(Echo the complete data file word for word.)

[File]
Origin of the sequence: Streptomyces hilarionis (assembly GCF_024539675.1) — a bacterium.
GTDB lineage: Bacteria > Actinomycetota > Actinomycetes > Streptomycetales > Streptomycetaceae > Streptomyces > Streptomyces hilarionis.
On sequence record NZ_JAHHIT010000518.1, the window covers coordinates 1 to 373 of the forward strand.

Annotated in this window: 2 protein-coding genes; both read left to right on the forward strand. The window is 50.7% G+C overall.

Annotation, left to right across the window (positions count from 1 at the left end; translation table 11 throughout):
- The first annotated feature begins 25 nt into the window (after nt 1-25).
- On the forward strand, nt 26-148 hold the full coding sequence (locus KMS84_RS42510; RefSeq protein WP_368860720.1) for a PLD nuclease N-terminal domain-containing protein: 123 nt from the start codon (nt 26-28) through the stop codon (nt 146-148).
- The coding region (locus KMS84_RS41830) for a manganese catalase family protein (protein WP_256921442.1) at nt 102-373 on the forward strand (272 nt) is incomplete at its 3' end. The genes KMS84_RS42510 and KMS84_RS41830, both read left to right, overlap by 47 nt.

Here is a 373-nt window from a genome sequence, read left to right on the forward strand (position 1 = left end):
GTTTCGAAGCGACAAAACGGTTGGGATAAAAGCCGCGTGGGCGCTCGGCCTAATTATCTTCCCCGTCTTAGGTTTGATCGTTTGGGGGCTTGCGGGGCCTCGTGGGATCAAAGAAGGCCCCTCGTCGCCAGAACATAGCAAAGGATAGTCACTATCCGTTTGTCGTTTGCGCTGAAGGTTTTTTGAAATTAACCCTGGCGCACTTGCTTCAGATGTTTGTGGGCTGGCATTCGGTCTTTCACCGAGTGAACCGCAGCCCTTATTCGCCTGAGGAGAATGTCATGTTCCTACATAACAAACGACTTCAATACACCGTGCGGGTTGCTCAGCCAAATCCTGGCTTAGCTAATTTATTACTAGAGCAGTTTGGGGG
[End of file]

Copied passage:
Origin of the sequence: Streptomyces hilarionis (assembly GCF_024539675.1) — a bacterium.
GTDB lineage: Bacteria > Actinomycetota > Actinomycetes > Streptomycetales > Streptomycetaceae > Streptomyces > Streptomyces hilarionis.
On sequence record NZ_JAHHIT010000518.1, the window covers coordinates 1 to 373 of the forward strand.

Annotated in this window: 2 protein-coding genes; both read left to right on the forward strand. The window is 50.7% G+C overall.

Annotation, left to right across the window (positions count from 1 at the left end; translation table 11 throughout):
- The first annotated feature begins 25 nt into the window (after nt 1-25).
- On the forward strand, nt 26-148 hold the full coding sequence (locus KMS84_RS42510; RefSeq protein WP_368860720.1) for a PLD nuclease N-terminal domain-containing protein: 123 nt from the start codon (nt 26-28) through the stop codon (nt 146-148).
- The coding region (locus KMS84_RS41830) for a manganese catalase family protein (protein WP_256921442.1) at nt 102-373 on the forward strand (272 nt) is incomplete at its 3' end. The genes KMS84_RS42510 and KMS84_RS41830, both read left to right, overlap by 47 nt.

Here is a 373-nt window from a genome sequence, read left to right on the forward strand (position 1 = left end):
GTTTCGAAGCGACAAAACGGTTGGGATAAAAGCCGCGTGGGCGCTCGGCCTAATTATCTTCCCCGTCTTAGGTTTGATCGTTTGGGGGCTTGCGGGGCCTCGTGGGATCAAAGAAGGCCCCTCGTCGCCAGAACATAGCAAAGGATAGTCACTATCCGTTTGTCGTTTGCGCTGAAGGTTTTTTGAAATTAACCCTGGCGCACTTGCTTCAGATGTTTGTGGGCTGGCATTCGGTCTTTCACCGAGTGAACCGCAGCCCTTATTCGCCTGAGGAGAATGTCATGTTCCTACATAACAAACGACTTCAATACACCGTGCGGGTTGCTCAGCCAAATCCTGGCTTAGCTAATTTATTACTAGAGCAGTTTGGGGG